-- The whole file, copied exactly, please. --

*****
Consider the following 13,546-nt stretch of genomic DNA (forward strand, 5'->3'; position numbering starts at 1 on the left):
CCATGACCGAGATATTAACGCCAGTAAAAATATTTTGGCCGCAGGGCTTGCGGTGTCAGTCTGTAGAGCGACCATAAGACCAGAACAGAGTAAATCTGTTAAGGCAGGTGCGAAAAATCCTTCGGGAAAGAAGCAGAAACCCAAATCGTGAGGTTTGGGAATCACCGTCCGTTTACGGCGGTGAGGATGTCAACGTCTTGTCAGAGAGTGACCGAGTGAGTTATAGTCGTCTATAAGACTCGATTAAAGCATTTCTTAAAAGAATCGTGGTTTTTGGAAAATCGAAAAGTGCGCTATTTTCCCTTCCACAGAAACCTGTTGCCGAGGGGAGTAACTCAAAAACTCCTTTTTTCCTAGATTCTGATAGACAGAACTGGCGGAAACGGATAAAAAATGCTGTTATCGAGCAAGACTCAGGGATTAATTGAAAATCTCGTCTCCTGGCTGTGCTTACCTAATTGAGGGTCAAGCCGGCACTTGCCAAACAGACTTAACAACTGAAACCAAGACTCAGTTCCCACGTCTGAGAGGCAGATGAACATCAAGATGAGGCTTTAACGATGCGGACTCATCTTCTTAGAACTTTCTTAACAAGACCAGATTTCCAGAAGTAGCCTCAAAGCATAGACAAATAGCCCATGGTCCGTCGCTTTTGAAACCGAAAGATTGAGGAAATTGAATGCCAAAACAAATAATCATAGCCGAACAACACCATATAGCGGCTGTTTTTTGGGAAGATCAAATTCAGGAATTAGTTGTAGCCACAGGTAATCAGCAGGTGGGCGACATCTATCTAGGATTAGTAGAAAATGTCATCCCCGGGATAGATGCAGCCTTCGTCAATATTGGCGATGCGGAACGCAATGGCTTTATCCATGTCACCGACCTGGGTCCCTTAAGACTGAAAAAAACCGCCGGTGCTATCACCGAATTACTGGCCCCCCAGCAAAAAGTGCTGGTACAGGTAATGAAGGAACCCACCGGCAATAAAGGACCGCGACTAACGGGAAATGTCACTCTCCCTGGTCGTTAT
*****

Consider the following 13,546-nt stretch of genomic DNA (forward strand, 5'->3'; position numbering starts at 1 on the left):
CCATGACCGAGATATTAACGCCAGTAAAAATATTTTGGCCGCAGGGCTTGCGGTGTCAGTCTGTAGAGCGACCATAAGACCAGAACAGAGTAAATCTGTTAAGGCAGGTGCGAAAAATCCTTCGGGAAAGAAGCAGAAACCCAAATCGTGAGGTTTGGGAATCACCGTCCGTTTACGGCGGTGAGGATGTCAACGTCTTGTCAGAGAGTGACCGAGTGAGTTATAGTCGTCTATAAGACTCGATTAAAGCATTTCTTAAAAGAATCGTGGTTTTTGGAAAATCGAAAAGTGCGCTATTTTCCCTTCCACAGAAACCTGTTGCCGAGGGGAGTAACTCAAAAACTCCTTTTTTCCTAGATTCTGATAGACAGAACTGGCGGAAACGGATAAAAAATGCTGTTATCGAGCAAGACTCAGGGATTAATTGAAAATCTCGTCTCCTGGCTGTGCTTACCTAATTGAGGGTCAAGCCGGCACTTGCCAAACAGACTTAACAACTGAAACCAAGACTCAGTTCCCACGTCTGAGAGGCAGATGAACATCAAGATGAGGCTTTAACGATGCGGACTCATCTTCTTAGAACTTTCTTAACAAGACCAGATTTCCAGAAGTAGCCTCAAAGCATAGACAAATAGCCCATGGTCCGTCGCTTTTGAAACCGAAAGATTGAGGAAATTGAATGCCAAAACAAATAATCATAGCCGAACAACACCATATAGCGGCTGTTTTTTGGGAAGATCAAATTCAGGAATTAGTTGTAGCCACAGGTAATCAGCAGGTGGGCGACATCTATCTAGGATTAGTAGAAAATGTCATCCCCGGGATAGATGCAGCCTTCGTCAATATTGGCGATGCGGAACGCAATGGCTTTATCCATGTCACCGACCTGGGTCCCTTAAGACTGAAAAAAACCGCCGGTGCTATCACCGAATTACTGGCCCCCCAGCAAAAAGTGCTGGTACAGGTAATGAAGGAACCCACCGGCAATAAAGGACCGCGACTAACGGGAAATGTCACTCTCCCTGGTCGTTAT